ABUJA, Nigeria, December 21, 2021 (Morning Star News) – Terrorists with the Islamic State West Africa Province (ISWAP) on Sunday (Dec. 19) killed 12 Christians in an attack in Borno state, northeastern Nigeria, sources said.
The Islamic extremist militants attacked the predominantly Christian village of Kilangal, Askira-Uba County, in the afternoon, shortly after residents were leaving church worship services, area residents told Morning Star News by text message.
Dauda Sabo, spokesman for the Askira-Uba Local Government Council, confirmed the attack in a statement on Monday (Dec. 20), saying ISWAP militants killed 12 people and wounded three others, along with burning down nine houses.
“The [Askira-Uba Local Government] Council officials visited the grave where the 12 people killed were buried,” Sabo said. “They condemned the attack and described it as gruesome, sad and inhumane.”
The terrorists also were reported to have looted shops.
Sources said the assailants faced no resistance. Area resident Abdul Balte said those killed were Christians.
“The attacks were carried out by these armed terrorists without resistance from military in the area,” Balte said. “Christians who survived have been forced to flee the village.”
The Abubakar Shekau-led faction of Boko Haram in 2015 formally aligned with the Islamic State and changed its name to Islamic State West Africa Province (ISWAP), and many Nigerians still refer to the Shekau-led faction of ISWAP by its original name, Boko Haram. Another area resident, Yakubu Joshua, said this was not the first attack on the area.
“These persistent attacks on our villages by Boko Haram have left us in perpetual penury and the loss of our people,” Joshua said. “I pray the Lord hears our prayers and heals our land.”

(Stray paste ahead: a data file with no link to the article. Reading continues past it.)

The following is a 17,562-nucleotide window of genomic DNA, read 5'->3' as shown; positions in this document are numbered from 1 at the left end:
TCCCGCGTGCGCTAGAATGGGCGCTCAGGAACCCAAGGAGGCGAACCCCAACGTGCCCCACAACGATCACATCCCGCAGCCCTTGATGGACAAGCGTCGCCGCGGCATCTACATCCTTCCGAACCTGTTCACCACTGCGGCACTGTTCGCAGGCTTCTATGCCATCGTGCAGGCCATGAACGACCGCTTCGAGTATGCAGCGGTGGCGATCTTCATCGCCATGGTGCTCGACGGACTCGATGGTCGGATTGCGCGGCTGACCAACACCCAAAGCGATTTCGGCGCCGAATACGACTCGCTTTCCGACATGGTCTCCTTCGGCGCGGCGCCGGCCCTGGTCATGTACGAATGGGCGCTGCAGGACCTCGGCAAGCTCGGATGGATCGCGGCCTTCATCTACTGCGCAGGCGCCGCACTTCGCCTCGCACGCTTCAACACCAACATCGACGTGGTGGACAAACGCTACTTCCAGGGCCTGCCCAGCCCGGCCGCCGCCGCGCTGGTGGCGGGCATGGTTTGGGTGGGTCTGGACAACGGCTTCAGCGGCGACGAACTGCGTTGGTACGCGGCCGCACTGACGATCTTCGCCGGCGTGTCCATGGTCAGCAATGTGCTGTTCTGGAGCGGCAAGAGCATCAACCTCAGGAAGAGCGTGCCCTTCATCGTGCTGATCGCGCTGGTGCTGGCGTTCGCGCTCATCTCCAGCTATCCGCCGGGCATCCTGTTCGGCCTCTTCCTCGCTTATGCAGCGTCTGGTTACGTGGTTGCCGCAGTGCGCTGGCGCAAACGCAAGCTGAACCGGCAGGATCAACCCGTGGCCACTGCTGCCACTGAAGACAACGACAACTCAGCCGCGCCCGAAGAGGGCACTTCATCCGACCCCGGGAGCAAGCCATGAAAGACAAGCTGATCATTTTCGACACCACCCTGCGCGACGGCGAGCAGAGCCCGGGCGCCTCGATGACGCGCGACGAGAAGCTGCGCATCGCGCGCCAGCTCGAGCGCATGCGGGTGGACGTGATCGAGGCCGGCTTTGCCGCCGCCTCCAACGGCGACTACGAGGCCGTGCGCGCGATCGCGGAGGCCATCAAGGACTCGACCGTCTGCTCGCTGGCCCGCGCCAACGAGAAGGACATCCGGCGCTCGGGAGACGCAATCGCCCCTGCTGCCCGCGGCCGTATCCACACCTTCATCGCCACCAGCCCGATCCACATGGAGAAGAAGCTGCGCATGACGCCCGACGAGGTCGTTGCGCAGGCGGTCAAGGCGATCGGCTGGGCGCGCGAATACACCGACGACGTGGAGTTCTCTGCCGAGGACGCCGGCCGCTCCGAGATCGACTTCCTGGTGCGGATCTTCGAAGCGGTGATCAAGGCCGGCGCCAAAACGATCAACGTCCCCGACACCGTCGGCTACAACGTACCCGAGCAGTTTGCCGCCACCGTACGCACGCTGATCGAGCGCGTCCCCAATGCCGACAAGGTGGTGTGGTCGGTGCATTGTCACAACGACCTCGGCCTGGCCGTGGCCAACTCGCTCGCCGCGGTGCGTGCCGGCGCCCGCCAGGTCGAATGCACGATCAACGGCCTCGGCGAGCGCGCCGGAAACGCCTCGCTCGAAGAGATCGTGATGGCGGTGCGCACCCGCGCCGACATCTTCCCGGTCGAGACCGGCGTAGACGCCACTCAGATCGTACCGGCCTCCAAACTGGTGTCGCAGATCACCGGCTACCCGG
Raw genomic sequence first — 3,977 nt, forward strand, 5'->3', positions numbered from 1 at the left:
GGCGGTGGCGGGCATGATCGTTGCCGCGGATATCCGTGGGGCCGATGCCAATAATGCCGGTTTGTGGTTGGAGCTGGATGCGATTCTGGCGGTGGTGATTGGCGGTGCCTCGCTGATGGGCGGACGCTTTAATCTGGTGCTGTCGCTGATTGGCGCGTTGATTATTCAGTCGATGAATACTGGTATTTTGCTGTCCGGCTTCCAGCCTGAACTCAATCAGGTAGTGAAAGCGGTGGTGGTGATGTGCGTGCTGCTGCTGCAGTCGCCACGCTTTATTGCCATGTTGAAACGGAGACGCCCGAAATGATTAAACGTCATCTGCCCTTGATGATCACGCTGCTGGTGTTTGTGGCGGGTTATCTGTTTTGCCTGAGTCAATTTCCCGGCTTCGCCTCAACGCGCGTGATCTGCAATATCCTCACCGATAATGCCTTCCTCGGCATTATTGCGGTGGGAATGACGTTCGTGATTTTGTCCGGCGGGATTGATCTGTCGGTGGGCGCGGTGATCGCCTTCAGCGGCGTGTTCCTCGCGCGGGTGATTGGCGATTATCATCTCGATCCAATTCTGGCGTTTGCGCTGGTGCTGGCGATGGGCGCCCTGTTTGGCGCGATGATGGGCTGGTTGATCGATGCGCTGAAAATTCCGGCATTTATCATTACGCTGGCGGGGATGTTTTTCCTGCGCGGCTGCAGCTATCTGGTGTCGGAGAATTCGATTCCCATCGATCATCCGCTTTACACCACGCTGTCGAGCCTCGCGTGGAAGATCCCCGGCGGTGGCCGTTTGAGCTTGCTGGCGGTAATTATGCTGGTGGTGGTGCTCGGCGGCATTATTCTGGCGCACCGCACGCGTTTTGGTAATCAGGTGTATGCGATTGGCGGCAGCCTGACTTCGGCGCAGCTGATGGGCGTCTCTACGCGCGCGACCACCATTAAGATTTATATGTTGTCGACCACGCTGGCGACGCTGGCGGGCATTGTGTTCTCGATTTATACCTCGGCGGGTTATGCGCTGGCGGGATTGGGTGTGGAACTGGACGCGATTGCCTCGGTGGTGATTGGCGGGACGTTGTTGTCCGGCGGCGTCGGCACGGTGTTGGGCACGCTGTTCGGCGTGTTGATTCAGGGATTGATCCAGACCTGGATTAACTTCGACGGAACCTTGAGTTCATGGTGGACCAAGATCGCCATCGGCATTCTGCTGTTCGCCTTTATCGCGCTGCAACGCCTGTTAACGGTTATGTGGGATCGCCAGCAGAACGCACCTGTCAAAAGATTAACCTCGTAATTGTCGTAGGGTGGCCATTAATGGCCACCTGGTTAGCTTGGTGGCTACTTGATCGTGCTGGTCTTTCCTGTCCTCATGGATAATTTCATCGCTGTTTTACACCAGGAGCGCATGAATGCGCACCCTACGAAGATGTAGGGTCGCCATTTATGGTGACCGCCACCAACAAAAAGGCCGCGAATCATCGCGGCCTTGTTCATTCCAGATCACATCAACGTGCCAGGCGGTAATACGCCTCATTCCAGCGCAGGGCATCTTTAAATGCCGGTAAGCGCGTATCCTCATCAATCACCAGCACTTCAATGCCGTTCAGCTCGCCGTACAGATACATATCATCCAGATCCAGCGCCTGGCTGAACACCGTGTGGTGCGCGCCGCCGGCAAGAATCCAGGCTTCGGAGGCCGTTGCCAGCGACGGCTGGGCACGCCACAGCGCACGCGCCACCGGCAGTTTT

Area resident Markus Njidda described the attacks as savage.
“This attack marks the sad misfortune Christians in the northeast are made to face by Boko Haram terrorists,” Njidda said. “These attacks are savagely carried out against Christians.”
Area resident Joseph Yohanna added, “I feel very sad that our people have continued to be attacked ceaselessly by Boko Haram elements without the government doing anything to end these attacks. Please pray that God deliver our people and the country from these murderers.”
The Islamic State recognizes the ISWAP faction that broke away from Shekau in 2016 as its cell in the region, according to the U.S. Commission on International Religious Freedom (USCIRF).
In a video released on July 22, 2020, Islamic extremists thought to be members of ISWAP executed five Nigerian men in Borno state, with one executioner saying it was a warning to “all those being used by infidels to convert Muslims to Christianity.”
On Jan. 20, 2020, Islamic terrorists executed the Rev. Lawan Andimi, district chairman of the EYN in Michika County, Adamawa state, also in northeast Nigeria.
A video released in January 2020 shows ISWAP terrorists executing Christian university student Ropvil Daciya Dalep, a member of the Church of Christ in Nations who was kidnapped on the Damaturu-Maiduguri Highway while returning to studies in Maiduguri, Borno state.
Nigeria was the country with the most Christians killed for their faith last year (November 2019-October 2020), at 3,530, up from 1,350 in 2019, according to Christian support organization Open Doors’ 2021 World Watch List. In overall violence, Nigeria was second only to Pakistan, and it trailed only China in the number of churches attacked or closed, 270, according to the list.
Nigeria led the world in number of kidnapped Christians last year with 990, according to the WWL report. In the 2021 World Watch List of the countries where it is most difficult to be a Christian, Nigeria broke into the top 10 for the first time, jumping to No. 9 from No. 12 the previous year.
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Article originally published by Morning Star News. Used with permission.
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